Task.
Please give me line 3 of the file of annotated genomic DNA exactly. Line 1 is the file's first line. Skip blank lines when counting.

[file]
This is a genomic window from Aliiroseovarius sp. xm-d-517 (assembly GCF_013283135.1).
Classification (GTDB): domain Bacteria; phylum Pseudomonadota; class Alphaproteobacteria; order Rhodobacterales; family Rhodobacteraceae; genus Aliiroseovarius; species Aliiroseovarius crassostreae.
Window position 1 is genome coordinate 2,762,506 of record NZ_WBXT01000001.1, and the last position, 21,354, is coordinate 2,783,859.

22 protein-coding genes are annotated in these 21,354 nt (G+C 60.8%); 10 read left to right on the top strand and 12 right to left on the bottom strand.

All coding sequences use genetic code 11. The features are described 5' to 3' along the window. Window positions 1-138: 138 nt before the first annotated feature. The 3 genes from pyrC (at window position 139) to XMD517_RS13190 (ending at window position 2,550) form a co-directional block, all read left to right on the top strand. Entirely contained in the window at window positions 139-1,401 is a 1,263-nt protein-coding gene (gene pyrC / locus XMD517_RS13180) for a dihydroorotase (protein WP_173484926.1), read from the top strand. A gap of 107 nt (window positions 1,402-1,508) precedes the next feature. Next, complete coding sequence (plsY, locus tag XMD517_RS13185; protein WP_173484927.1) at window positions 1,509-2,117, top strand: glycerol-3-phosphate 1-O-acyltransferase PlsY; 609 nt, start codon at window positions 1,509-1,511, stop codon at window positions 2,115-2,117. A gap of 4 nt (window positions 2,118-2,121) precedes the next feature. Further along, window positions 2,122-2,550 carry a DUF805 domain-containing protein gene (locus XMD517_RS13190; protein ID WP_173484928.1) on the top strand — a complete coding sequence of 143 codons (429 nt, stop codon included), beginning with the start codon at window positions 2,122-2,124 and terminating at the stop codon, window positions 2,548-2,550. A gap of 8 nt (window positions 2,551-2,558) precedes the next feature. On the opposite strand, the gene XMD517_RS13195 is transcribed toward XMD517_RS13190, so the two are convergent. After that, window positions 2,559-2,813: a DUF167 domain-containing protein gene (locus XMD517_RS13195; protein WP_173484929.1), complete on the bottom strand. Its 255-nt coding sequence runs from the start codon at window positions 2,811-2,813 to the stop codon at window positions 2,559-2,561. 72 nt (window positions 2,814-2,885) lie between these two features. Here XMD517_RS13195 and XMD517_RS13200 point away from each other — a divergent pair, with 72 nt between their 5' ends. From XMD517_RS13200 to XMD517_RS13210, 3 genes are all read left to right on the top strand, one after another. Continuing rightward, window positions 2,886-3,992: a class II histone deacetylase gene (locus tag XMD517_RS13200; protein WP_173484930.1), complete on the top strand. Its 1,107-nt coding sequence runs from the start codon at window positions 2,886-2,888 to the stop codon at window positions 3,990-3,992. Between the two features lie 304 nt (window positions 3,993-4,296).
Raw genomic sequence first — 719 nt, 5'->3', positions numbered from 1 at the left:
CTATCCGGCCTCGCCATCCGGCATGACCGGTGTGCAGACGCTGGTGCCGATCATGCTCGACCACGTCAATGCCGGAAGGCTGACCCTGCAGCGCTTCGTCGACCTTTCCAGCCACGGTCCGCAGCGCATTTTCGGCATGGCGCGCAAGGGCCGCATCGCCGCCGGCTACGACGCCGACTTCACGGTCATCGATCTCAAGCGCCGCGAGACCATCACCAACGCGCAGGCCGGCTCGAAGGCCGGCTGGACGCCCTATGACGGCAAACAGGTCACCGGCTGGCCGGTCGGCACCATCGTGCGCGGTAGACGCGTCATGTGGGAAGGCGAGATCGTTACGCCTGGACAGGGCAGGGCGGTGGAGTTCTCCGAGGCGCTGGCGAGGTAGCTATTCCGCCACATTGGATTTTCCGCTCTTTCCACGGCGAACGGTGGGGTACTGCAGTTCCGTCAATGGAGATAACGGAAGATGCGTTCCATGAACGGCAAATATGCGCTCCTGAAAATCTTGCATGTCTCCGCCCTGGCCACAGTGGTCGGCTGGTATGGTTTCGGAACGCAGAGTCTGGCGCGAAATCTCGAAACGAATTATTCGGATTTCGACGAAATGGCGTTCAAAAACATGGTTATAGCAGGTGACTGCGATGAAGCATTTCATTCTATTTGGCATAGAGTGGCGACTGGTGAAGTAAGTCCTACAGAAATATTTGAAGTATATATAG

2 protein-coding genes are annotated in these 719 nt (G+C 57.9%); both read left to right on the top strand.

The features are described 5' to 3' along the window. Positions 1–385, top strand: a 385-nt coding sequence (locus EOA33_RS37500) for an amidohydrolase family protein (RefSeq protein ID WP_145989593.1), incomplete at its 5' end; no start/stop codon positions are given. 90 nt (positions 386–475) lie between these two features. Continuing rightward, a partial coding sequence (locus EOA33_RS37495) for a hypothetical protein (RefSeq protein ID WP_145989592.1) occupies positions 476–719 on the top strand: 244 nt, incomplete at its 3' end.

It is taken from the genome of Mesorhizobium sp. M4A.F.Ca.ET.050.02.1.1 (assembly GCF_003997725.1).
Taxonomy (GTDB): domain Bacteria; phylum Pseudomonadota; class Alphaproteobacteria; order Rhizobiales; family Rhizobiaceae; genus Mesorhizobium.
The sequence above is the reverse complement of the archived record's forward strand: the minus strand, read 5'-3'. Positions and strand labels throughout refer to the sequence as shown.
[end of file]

Window position 1 is genome coordinate 2,762,506 of record NZ_WBXT01000001.1, and the last position, 21,354, is coordinate 2,783,859.